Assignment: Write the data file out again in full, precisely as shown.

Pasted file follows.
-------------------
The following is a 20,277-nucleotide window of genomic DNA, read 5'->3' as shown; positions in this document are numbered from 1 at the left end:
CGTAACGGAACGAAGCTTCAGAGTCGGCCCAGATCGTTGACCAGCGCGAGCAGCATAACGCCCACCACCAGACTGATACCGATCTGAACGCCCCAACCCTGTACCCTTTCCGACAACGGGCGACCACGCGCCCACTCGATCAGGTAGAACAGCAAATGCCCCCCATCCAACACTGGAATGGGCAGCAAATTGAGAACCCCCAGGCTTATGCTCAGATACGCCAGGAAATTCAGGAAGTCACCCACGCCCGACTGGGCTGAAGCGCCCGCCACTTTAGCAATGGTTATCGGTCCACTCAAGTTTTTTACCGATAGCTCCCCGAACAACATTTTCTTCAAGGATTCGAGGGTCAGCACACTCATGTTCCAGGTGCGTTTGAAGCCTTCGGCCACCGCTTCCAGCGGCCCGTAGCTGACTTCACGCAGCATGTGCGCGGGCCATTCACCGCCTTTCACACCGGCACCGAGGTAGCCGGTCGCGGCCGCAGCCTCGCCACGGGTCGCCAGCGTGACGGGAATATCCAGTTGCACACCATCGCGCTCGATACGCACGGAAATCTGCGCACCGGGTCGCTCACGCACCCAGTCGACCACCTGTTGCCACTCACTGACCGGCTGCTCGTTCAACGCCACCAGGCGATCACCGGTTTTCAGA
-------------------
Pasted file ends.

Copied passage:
The following is a 20,277-nucleotide window of genomic DNA, read 5'->3' as shown; positions in this document are numbered from 1 at the left end:
CGTAACGGAACGAAGCTTCAGAGTCGGCCCAGATCGTTGACCAGCGCGAGCAGCATAACGCCCACCACCAGACTGATACCGATCTGAACGCCCCAACCCTGTACCCTTTCCGACAACGGGCGACCACGCGCCCACTCGATCAGGTAGAACAGCAAATGCCCCCCATCCAACACTGGAATGGGCAGCAAATTGAGAACCCCCAGGCTTATGCTCAGATACGCCAGGAAATTCAGGAAGTCACCCACGCCCGACTGGGCTGAAGCGCCCGCCACTTTAGCAATGGTTATCGGTCCACTCAAGTTTTTTACCGATAGCTCCCCGAACAACATTTTCTTCAAGGATTCGAGGGTCAGCACACTCATGTTCCAGGTGCGTTTGAAGCCTTCGGCCACCGCTTCCAGCGGCCCGTAGCTGACTTCACGCAGCATGTGCGCGGGCCATTCACCGCCTTTCACACCGGCACCGAGGTAGCCGGTCGCGGCCGCAGCCTCGCCACGGGTCGCCAGCGTGACGGGAATATCCAGTTGCACACCATCGCGCTCGATACGCACGGAAATCTGCGCACCGGGTCGCTCACGCACCCAGTCGACCACCTGTTGCCACTCACTGACCGGCTGCTCGTTCAACGCCACCAGGCGATCACCGGTTTTCAGA